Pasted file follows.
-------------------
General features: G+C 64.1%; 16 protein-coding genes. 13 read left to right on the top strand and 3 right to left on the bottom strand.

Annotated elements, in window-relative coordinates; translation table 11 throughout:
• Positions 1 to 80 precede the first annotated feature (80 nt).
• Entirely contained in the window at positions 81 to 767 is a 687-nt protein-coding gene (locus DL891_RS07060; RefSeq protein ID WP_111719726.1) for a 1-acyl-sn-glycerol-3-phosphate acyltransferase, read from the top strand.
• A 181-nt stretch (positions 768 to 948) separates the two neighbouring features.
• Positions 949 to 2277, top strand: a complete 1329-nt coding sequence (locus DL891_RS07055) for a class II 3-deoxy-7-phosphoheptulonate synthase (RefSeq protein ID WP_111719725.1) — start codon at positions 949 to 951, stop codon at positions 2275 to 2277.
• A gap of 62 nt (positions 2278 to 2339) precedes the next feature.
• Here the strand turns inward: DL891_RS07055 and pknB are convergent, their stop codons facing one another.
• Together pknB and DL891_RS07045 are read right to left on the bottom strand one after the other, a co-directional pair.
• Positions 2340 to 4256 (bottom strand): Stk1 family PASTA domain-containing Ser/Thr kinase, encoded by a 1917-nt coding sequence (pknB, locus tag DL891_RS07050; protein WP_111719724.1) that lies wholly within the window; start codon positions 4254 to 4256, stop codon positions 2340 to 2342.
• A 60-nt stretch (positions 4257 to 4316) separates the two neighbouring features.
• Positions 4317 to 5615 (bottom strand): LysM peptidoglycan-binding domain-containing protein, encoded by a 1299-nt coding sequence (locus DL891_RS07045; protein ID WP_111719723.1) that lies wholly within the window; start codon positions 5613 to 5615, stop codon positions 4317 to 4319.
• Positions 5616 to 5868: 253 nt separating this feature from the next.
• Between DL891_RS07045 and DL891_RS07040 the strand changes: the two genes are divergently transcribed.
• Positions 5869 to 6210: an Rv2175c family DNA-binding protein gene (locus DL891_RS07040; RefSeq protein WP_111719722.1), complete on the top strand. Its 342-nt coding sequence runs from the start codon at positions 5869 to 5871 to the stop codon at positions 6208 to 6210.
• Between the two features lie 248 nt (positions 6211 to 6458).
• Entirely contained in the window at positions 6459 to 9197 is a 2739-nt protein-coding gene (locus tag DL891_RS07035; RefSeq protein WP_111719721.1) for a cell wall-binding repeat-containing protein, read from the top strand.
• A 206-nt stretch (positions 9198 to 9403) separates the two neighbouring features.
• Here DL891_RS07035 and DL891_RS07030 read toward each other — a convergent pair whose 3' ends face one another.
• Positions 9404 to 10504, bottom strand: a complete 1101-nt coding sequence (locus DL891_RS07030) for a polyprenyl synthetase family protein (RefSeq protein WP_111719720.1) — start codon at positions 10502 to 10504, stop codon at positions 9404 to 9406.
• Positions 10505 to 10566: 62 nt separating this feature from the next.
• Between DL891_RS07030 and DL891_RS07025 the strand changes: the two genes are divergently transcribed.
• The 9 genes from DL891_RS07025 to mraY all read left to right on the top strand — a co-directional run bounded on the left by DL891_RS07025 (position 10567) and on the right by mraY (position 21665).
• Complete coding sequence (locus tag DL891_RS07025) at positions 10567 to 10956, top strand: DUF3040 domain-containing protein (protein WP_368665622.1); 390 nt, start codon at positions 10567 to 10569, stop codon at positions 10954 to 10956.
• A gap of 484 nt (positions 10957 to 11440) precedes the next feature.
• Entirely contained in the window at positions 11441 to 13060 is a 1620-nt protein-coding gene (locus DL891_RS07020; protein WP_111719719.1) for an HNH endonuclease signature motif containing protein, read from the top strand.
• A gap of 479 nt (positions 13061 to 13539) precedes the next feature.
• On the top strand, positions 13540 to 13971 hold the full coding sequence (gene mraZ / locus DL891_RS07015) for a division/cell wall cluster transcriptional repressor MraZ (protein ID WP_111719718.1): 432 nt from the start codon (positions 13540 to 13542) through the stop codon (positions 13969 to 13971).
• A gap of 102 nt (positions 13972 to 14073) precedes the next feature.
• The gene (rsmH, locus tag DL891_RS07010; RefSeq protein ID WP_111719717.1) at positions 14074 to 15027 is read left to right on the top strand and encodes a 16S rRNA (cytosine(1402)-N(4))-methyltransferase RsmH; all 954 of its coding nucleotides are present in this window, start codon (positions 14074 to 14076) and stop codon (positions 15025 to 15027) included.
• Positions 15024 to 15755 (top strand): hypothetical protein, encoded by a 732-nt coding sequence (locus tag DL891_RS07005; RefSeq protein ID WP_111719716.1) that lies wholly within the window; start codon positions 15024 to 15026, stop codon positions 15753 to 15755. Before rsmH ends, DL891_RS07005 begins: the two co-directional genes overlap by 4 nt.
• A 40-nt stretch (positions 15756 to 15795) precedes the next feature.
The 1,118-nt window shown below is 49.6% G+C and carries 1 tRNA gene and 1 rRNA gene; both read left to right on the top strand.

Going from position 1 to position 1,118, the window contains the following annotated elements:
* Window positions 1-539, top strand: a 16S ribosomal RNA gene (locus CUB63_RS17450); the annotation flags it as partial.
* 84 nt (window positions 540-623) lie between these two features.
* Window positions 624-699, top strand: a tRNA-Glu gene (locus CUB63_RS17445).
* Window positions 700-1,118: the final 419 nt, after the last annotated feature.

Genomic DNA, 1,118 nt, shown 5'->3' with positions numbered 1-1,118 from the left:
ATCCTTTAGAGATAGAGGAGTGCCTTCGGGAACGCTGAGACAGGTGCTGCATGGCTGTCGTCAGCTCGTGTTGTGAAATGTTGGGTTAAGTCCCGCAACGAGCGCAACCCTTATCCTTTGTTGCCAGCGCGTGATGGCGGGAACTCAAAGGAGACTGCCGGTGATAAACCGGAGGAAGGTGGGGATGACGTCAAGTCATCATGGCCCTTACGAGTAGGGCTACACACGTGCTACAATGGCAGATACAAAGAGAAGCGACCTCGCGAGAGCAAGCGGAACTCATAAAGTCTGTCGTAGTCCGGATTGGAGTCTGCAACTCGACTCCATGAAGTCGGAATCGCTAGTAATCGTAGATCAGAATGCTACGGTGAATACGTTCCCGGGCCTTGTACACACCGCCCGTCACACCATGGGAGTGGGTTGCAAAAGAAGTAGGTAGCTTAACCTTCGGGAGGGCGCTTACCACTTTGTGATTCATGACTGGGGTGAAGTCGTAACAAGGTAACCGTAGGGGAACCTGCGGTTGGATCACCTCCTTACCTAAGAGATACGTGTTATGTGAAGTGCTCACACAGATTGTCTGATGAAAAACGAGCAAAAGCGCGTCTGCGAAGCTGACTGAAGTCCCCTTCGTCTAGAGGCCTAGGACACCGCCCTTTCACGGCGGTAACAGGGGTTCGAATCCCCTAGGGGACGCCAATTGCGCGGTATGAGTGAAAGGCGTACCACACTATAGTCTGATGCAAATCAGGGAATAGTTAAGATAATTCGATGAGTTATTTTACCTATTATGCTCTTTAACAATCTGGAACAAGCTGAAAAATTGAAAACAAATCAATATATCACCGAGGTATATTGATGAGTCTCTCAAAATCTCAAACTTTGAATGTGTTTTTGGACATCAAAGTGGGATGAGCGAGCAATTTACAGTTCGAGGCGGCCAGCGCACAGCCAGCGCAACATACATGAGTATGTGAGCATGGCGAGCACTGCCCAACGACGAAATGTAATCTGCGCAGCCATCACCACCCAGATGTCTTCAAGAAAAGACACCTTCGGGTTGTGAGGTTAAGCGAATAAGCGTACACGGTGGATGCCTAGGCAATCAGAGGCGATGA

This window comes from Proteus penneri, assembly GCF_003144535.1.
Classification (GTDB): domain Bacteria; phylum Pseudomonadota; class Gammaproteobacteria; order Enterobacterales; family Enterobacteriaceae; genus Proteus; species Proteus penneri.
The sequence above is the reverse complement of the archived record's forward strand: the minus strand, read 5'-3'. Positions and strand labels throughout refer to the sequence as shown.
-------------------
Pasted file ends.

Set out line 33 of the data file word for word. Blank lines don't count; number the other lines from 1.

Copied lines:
The 1,118-nt window shown below is 49.6% G+C and carries 1 tRNA gene and 1 rRNA gene; both read left to right on the top strand.